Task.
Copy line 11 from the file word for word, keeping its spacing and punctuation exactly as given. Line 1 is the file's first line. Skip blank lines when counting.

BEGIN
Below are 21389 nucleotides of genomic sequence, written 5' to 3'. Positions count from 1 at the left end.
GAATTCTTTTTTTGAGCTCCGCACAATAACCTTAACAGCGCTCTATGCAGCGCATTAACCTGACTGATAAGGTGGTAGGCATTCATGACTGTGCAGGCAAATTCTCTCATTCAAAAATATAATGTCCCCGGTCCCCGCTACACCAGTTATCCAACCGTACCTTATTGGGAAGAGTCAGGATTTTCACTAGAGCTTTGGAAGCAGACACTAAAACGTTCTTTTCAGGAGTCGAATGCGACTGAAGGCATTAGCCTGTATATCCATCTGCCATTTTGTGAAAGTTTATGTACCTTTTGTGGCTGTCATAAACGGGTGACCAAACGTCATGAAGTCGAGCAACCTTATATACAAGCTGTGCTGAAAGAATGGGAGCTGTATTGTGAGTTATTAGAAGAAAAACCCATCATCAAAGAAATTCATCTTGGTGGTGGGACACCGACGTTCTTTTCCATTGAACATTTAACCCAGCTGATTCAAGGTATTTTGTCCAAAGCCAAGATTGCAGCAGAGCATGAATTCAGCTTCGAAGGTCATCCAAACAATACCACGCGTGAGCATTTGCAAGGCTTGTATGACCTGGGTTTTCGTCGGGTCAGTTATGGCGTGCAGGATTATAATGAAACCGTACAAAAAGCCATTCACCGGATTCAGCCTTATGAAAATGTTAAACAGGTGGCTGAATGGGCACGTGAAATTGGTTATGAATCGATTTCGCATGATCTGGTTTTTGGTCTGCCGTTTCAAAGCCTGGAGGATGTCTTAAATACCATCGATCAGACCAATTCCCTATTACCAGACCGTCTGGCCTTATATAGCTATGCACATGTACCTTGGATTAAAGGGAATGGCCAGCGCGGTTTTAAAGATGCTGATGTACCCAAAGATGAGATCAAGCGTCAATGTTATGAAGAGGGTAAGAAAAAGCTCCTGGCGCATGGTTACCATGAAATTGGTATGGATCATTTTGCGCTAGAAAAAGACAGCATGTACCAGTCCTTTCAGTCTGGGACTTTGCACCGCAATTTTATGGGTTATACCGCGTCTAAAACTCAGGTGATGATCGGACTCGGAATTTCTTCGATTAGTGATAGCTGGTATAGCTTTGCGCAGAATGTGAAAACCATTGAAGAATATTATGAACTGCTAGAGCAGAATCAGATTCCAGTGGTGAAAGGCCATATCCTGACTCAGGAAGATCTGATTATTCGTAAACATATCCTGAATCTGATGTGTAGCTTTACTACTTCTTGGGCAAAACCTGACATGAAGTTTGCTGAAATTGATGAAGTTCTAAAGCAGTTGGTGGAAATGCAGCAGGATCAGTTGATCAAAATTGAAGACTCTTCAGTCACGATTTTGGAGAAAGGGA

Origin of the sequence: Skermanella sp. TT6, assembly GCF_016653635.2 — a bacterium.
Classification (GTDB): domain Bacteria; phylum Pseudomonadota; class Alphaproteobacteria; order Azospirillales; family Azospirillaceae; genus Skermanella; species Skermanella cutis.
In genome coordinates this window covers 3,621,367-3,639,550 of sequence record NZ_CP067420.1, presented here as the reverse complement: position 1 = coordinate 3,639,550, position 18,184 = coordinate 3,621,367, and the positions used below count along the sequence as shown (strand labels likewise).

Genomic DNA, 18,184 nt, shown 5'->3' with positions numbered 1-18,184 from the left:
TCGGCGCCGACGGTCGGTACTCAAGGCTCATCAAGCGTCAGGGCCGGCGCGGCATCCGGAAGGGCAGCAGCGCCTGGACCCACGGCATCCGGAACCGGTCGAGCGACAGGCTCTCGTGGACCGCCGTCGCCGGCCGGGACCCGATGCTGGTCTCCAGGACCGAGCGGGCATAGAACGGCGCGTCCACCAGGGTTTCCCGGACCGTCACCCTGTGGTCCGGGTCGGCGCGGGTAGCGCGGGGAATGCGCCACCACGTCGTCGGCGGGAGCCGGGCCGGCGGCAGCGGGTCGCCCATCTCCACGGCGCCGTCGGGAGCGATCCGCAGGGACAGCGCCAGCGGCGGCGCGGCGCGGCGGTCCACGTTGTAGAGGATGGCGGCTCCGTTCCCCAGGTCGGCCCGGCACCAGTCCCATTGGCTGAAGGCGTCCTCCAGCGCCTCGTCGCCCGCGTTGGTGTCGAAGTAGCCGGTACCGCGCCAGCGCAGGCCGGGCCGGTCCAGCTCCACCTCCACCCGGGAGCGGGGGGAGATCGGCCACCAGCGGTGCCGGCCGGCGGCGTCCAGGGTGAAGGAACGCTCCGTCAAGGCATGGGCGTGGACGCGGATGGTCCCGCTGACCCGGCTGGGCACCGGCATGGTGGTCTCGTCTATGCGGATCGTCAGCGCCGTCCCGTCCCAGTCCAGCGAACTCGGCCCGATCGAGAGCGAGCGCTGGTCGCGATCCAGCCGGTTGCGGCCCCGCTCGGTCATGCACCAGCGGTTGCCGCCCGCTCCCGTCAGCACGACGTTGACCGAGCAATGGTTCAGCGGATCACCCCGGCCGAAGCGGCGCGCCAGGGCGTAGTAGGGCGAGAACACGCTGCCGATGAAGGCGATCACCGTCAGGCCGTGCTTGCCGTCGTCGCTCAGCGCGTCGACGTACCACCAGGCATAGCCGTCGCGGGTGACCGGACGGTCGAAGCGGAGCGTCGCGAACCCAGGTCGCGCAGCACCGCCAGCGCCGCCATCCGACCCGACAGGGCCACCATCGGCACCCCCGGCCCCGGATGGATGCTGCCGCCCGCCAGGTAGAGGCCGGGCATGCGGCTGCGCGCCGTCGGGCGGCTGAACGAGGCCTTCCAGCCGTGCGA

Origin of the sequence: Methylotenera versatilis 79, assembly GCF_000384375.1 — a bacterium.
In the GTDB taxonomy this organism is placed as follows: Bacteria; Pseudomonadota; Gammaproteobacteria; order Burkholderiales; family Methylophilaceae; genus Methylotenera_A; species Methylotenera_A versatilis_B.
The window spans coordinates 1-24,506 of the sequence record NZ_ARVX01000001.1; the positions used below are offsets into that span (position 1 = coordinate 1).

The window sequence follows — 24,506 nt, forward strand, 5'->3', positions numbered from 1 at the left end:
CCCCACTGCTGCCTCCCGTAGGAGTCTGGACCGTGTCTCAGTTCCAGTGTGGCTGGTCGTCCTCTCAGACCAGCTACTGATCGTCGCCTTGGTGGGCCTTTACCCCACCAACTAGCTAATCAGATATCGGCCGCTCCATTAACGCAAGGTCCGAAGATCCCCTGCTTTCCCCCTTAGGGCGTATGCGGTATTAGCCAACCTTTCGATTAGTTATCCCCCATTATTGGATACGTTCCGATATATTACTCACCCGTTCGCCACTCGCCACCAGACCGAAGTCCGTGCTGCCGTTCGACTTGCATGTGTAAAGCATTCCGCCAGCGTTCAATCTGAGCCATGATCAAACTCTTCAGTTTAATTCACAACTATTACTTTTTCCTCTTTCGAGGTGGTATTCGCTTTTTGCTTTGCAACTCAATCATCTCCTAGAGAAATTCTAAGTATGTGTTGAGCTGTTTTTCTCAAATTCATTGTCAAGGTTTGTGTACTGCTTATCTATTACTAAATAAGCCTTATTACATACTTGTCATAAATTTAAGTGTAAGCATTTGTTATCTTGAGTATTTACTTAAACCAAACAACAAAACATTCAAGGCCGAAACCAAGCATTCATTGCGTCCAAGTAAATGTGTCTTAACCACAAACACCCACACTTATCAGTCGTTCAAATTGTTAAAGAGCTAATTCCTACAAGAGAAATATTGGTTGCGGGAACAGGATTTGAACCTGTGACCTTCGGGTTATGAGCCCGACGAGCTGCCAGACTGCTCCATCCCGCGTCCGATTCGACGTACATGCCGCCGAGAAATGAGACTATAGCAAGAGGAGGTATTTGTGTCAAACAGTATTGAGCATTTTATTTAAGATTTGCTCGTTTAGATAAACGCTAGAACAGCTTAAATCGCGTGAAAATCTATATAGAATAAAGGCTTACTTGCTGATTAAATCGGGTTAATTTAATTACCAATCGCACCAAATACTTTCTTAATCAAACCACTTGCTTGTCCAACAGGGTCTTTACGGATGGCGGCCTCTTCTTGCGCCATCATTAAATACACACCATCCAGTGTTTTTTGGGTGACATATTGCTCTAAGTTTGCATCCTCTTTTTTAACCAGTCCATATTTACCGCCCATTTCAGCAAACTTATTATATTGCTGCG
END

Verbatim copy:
The window sequence follows — 24,506 nt, forward strand, 5'->3', positions numbered from 1 at the left end: